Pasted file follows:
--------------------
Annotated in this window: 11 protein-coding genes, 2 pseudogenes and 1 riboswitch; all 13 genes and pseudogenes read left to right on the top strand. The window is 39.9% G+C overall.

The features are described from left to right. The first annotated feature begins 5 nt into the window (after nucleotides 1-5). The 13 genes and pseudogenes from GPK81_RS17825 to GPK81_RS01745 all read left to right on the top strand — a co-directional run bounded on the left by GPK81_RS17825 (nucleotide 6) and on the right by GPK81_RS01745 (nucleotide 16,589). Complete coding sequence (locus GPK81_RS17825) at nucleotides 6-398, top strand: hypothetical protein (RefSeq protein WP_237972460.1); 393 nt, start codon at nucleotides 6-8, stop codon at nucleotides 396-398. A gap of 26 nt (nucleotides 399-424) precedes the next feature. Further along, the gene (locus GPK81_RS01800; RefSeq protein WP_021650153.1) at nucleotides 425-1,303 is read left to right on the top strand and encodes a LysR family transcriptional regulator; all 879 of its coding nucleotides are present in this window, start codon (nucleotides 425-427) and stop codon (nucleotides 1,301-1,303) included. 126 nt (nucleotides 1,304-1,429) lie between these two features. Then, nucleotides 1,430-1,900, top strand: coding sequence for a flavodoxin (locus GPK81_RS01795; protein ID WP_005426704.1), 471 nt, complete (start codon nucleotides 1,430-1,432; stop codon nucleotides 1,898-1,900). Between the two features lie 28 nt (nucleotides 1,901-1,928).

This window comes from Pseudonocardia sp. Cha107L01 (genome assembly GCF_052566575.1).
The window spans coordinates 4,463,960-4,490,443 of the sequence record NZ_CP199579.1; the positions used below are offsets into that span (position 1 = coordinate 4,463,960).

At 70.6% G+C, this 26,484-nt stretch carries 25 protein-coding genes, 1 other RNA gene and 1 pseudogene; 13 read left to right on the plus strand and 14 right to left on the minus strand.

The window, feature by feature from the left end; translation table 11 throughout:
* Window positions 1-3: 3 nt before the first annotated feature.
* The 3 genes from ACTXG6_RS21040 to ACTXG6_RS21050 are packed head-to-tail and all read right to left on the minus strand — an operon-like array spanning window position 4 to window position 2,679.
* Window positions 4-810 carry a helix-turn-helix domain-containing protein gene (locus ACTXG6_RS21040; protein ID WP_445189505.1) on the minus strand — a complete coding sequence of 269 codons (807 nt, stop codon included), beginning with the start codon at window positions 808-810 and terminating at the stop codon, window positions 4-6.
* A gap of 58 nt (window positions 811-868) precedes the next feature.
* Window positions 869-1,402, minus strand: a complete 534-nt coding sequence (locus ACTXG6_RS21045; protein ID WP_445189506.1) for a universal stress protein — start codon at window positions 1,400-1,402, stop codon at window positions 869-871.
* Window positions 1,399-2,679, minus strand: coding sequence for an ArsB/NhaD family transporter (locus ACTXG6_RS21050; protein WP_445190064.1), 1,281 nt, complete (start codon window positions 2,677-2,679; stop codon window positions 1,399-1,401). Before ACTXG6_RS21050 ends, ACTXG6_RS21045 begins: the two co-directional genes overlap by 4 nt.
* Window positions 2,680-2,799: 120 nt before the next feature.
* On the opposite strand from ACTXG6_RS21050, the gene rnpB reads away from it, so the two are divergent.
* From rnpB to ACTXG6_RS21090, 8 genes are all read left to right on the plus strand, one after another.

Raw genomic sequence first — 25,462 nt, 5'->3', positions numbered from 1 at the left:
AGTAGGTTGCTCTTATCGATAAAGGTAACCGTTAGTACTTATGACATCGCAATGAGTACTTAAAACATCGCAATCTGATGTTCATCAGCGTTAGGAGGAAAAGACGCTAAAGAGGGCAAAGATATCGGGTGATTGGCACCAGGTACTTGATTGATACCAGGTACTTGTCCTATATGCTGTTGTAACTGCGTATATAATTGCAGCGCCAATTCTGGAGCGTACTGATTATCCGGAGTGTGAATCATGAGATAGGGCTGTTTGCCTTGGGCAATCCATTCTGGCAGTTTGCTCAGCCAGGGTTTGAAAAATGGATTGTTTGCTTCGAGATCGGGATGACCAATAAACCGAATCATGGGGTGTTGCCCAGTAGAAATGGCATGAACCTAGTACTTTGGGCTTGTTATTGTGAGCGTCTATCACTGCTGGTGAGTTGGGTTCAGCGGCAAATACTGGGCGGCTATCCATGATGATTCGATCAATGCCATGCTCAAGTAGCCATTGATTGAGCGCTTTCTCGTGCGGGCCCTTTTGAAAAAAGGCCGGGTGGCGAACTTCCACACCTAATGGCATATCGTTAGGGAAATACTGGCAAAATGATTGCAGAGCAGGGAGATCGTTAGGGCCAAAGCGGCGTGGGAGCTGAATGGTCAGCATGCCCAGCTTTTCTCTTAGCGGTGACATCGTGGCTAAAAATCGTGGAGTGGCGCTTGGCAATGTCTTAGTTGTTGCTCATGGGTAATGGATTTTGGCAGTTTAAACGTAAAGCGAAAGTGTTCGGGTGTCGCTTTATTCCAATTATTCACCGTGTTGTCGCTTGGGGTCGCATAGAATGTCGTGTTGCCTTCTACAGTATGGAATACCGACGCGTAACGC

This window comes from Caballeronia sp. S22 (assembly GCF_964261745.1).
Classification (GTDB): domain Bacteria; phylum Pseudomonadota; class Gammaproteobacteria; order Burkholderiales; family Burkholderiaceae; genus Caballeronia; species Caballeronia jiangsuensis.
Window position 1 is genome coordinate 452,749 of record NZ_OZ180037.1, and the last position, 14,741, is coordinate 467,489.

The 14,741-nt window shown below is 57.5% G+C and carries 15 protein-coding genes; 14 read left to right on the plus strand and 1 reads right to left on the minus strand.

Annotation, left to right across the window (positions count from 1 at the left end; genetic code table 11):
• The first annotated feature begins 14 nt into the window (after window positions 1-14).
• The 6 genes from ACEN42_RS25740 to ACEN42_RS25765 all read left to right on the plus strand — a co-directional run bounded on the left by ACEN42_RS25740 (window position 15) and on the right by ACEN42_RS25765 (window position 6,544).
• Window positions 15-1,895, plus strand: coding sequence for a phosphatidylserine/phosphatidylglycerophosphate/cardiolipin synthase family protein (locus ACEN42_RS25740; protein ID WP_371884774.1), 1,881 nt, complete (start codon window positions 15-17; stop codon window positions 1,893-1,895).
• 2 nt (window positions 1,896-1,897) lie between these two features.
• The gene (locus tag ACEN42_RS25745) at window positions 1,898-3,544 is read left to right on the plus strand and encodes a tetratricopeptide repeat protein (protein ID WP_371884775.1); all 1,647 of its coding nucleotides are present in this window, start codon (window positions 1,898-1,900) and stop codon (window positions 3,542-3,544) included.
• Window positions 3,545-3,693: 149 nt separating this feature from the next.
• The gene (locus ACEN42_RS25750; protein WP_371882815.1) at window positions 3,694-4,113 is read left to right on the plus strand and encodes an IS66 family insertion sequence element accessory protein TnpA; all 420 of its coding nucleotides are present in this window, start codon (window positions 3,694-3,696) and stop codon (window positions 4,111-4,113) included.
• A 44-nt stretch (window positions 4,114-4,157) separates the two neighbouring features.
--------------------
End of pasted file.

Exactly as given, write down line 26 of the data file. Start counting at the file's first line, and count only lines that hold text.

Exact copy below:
• 2 nt (window positions 1,896-1,897) lie between these two features.